On Saturday morning, because of my Thursday top lap time, I started on the Pole. At the start, I ran out of RPM (that "bug") and all three fast cars went by me. I followed them around for about a lap. I noted where I could pass each of them. I also saw the BMW Special, driven by a fellow from Oregon, start to widen the gap in front of us. I "turned up the wick", closing the gap on the BMW Roadster, driven by a man from Germany. At Turn 6 (before the climb up to the "Corkscrew"), I didn't lift or brake. My little car drifted a bit into the turn; but, I had so much momentum coming out of the turn, that I flew by the German as we went up the hill. At the "Corkscrew", still with a lot of momentum, I closed fast on the Frazer-Nash, driven by a "Brit" and the BMW Special. In the prior lap, I had noted that those two drivers had "Lifted" (got off the throttle) entering the fast left, downhill turn. As I fast approached them, I heard the crackle of exhaust notes as they backed off the gas, hugging the inside line of the turn. With my cars ability to slide (or "oversteer"), I kept my "foot in it", put my heel on the brake briefly to allow the rearend to break loose; and pitched the car into the turn. I swept by both the Frazer-Nash and the BMW, on the outside of the turn. I then "crossed it up" (that is, pitched into the opposite direction) to go through the next turn. Later, the young Englishman, driving the Frazer-Nash, told me that: "At first I thought you were going to sail right off the track. Then I realized that I'd just seen a demonstration of an American dirt track move...Good show!!" He was a delightful fellow; and I've got a new friend.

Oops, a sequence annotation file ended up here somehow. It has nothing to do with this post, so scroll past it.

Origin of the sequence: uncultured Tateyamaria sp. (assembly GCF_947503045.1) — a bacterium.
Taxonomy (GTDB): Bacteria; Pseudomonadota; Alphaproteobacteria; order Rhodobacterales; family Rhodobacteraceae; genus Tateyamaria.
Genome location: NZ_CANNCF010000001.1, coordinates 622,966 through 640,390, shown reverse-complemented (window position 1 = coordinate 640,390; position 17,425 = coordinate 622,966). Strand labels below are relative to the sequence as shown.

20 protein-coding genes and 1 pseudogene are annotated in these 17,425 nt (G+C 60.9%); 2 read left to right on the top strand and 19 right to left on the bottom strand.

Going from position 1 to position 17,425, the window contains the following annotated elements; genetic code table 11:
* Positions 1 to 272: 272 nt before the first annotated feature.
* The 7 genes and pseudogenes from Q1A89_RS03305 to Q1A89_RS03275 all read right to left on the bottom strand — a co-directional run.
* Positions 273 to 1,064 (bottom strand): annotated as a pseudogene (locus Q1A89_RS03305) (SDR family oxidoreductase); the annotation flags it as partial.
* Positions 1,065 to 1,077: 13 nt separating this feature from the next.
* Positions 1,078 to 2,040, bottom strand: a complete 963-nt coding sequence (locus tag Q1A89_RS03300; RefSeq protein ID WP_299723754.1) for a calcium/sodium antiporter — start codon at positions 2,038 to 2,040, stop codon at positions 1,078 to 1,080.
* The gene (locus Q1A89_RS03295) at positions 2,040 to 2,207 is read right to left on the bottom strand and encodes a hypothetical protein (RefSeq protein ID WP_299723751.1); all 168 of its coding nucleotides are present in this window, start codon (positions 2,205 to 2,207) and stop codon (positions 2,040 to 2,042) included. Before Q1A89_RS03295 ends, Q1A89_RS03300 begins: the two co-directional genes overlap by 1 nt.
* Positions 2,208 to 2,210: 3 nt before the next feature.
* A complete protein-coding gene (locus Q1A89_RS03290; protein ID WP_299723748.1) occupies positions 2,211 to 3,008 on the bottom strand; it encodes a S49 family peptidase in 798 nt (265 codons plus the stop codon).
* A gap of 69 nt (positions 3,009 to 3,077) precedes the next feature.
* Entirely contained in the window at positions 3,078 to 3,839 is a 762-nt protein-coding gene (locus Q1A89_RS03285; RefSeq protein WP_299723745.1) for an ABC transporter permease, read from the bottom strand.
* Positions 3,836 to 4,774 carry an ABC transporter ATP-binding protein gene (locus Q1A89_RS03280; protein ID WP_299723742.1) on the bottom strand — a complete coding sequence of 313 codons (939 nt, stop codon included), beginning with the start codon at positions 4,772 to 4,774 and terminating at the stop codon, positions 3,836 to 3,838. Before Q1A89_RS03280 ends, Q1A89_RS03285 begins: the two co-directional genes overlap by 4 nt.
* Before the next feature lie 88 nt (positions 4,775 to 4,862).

Saturday afternoon, at the start of our group's main event, I was still on the pole. As we started, I was side by side with the BMW Special. Once again, I could not sustain a high enough RPM. The Blue BMW went into the first turn in first place (see the first video clip). He led the first lap, or so. I then went past him (at some of the same places that I've previously made passes). After having him follow me around, I decided to put some distance between us. At the higher RPM, the engine began to crackle a bit. It was like a rev limiter. I was content to stay comfortably in the lead, not revving the engine high. I stayed ahead by going through the turns faster. I went past the starter's stand, receiving the white flag, indicating that I was going into the last lap. As I pitched the car into the second turn, the engine quit, absolutely. That was it!